The City of Kawartha Lakes is now a Bee City

Designation by Bee City Canada recognizes city's commitment to protect pollinators and their habitat

A Halictid Sweat Bee on Prickly Wild Rose, one of the pollinators that the City of Kawarthas Lakes will strive to protect as Canada's latest Bee City. (Photo: City of Kawartha Lakes)
A Halictid Sweat Bee on Prickly Wild Rose, one of the pollinators that the City of Kawarthas Lakes will strive to protect as Canada's latest Bee City. (Photo: City of Kawartha Lakes)

Bee City Canada has designated the City of Kawartha Lakes as a “Bee City” — the third in Ontario and the seventh in Canada.

At the June 27th meeting of City of Kawartha Lakes Council, council resolved to submit an application to become the next Bee City designated by Bee City Canada.

The Bee City designation is awarded to municipalities that made a declaration to protect pollinators and their habitat through action and education.

The City of Kawarthas Lakes joins Toronto and Stratford as designated Bee Cities in Ontario.

Along with the designation comes the responsibility to encourage residents to support bees and other pollinators on both public and private land, and to foster environmental awareness around this issue.

Heading up the initiative will be City of Kawartha Lakes Environmental Advisory Committee (CKLEAC) consisting of community leaders, city staff, and local experts to coordinate efforts.

“We are thrilled to be named the next Bee City in Canada,” says Susan Blayney, a member of CKLEAC. “We hope this will help raise awareness and education in our community about how we can each play a role in strengthening the bee population and supporting all pollinators.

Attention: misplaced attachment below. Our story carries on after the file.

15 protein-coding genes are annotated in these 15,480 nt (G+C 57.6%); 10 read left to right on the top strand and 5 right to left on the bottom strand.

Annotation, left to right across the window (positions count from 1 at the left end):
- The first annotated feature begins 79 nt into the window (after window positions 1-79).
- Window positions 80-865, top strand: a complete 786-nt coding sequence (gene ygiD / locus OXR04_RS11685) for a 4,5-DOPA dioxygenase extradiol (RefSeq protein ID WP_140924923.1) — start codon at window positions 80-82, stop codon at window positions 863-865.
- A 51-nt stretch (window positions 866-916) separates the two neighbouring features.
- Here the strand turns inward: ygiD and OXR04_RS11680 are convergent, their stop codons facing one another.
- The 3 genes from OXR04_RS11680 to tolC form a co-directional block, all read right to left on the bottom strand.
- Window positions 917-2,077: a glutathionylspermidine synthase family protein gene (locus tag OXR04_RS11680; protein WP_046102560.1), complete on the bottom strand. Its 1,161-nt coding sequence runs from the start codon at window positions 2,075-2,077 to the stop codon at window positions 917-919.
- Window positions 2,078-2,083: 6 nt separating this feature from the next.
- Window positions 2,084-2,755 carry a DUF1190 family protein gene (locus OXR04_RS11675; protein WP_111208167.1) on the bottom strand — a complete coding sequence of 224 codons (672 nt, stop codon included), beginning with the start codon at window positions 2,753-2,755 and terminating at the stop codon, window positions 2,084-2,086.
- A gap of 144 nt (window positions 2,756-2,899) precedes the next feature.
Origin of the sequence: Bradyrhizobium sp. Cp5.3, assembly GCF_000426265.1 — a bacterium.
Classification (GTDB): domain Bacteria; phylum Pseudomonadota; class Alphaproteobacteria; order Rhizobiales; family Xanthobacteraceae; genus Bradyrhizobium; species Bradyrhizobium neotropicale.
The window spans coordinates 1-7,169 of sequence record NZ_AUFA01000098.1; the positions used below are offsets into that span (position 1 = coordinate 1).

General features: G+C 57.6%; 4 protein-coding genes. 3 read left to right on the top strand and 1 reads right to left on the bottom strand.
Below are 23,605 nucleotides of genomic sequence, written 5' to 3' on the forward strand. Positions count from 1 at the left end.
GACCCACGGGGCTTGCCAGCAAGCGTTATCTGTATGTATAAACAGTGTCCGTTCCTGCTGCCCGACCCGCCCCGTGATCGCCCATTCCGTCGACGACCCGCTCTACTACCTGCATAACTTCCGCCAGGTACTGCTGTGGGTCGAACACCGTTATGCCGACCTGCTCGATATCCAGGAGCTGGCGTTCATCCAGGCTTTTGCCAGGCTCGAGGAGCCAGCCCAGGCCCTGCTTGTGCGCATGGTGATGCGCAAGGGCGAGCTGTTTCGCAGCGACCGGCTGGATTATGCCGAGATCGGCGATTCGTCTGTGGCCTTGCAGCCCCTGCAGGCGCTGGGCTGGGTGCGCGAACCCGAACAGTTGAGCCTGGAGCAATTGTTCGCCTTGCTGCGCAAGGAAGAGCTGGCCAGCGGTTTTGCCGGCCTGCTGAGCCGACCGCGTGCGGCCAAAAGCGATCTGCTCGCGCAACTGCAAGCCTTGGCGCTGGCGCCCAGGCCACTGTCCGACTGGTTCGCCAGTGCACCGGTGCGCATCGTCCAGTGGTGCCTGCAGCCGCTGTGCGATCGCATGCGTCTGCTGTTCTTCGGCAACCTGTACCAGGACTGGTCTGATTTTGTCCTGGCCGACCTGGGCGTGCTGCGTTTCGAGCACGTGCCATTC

“The next step is to gather together those who are interested in becoming involved.”

One initiative currently under way in the City of Kawartha Lakes is the Fenelon Landfill Pollinator project. This pilot project, approved by the Ministry of the Environment and Climate Change, has been led by CKLEAC and involves Kawartha Lakes Waste Management and Fleming College.

A pollinator-friendly seed mix will be planted on about 1.5 acres of a decommissioned cell in the Fenelon Landfill site. Weather permitting, the work should be completed by the end of summer. Fleming students helped design a protocol to monitor the effectiveness of the planting to attract bees and butterflies and will also participate in the monitoring.

If successful, this project will pave the way towards rehabilitating the landfill into a new pollinator habitat.

Bee City Canada awards the designation to municipalities that made a declaration to protect pollinators and their habitat through action and education. (Graphic: Bee City Canada)
Bee City Canada awards the designation to municipalities that made a declaration to protect pollinators and their habitat through action and education. (Graphic: Bee City Canada)

The conservation of pollinators is critical to the sustainability of natural areas, urban gardens, and small-scale farms. Certain pollinator species have been determined to be in decline due to habitat loss, climate change, pesticide use and disease or parasites. A diverse and resilient pollinator community is a key component of a sustainable city.

The City of Kawartha Lakes will be celebrating its efforts as a Bee City every year during National Pollinator Week, which takes place during the third week of June.

Anyone interested in learning more about Bee City initiatives in the City of Kawartha Lakes should contact CLKEAC through Richard Holy, Manager of Planning, at 705-324-9411 ext. 1246.

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